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Vitamin C Toxicity

(Ascorbic Acid Toxicity)

By

Larry E. Johnson

, MD, PhD, University of Arkansas for Medical Sciences

Last full review/revision Aug 2019| Content last modified Aug 2019
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Intake of > 2 g of vitamin C a day may cause nausea and diarrhea, interfere with the healthy antioxidant-prooxidant balance in the body, and, in patients with thalassemia or hemochromatosis, promote iron overload.

Vitamin C plays a role in collagen, carnitine, hormone, and amino acid formation. It is essential for bone and blood vessel health and wound healing and facilitates recovery from burns. Vitamin C is also an antioxidant, supports immune function, and facilitates the absorption of iron (see table Sources, Functions, and Effects of Vitamins).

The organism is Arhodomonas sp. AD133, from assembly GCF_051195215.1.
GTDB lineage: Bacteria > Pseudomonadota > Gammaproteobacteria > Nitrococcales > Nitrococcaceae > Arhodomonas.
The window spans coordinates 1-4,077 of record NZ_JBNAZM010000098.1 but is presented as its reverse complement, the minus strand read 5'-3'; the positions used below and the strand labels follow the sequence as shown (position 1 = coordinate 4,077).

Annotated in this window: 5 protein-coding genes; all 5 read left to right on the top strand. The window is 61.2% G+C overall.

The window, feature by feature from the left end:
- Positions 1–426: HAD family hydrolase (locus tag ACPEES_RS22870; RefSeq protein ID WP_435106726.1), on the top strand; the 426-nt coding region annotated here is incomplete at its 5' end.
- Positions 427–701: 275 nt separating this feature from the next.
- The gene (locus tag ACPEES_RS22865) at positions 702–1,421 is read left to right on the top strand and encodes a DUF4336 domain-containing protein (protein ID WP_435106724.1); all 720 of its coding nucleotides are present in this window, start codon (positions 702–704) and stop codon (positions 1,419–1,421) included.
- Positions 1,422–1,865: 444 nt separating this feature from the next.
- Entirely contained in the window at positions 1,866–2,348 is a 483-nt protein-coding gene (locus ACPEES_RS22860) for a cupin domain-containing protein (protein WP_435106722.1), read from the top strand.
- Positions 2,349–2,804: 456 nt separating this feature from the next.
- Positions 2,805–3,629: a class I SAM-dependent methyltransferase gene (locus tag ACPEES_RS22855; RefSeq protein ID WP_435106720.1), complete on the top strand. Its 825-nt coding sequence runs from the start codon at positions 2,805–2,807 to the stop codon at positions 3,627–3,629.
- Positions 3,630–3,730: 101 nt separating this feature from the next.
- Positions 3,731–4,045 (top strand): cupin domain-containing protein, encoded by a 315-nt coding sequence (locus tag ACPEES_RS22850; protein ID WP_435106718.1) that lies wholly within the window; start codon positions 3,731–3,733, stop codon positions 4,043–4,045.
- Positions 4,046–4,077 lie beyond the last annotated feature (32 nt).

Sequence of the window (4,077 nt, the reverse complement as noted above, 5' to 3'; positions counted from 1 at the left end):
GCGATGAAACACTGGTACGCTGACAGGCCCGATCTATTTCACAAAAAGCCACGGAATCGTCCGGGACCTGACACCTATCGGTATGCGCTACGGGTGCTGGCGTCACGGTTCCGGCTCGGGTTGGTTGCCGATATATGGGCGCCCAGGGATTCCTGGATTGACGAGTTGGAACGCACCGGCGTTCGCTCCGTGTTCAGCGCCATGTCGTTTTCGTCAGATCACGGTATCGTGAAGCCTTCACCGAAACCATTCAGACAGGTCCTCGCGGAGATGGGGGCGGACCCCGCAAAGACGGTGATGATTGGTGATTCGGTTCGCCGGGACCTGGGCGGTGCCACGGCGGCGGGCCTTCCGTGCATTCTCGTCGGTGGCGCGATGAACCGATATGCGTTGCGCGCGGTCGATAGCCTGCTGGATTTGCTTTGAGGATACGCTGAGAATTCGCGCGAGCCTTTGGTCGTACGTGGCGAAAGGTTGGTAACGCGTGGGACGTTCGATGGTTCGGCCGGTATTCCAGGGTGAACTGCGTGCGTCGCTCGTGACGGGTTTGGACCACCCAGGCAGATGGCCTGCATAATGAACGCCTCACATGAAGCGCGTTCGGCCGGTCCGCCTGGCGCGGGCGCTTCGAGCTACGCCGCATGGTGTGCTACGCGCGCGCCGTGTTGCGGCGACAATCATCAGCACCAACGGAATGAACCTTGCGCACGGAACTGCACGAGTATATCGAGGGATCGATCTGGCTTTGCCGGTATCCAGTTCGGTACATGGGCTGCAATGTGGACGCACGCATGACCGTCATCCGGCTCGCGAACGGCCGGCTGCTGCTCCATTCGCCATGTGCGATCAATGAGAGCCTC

Dietary sources of vitamin C include citrus fruits, tomatoes, potatoes, broccoli, strawberries, and sweet peppers. (See also Overview of Vitamins.)

The upper limit for vitamin C intake is 2000 mg/day.

Up to 10 g/day of vitamin C are sometimes taken for unproven health benefits, such as preventing or shortening the duration of viral infections or slowing or reversing the progression of cancer or atherosclerosis. Such doses may acidify the urine, cause nausea and diarrhea, interfere with the healthy antioxidant-prooxidant balance in the body, and, in patients with thalassemia or hemochromatosis, promote iron overload.

Intake of vitamin C below the upper limit does not have toxic effects in healthy adults.

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NOTE: This is the Professional Version. CONSUMERS: Click here for the Consumer Version
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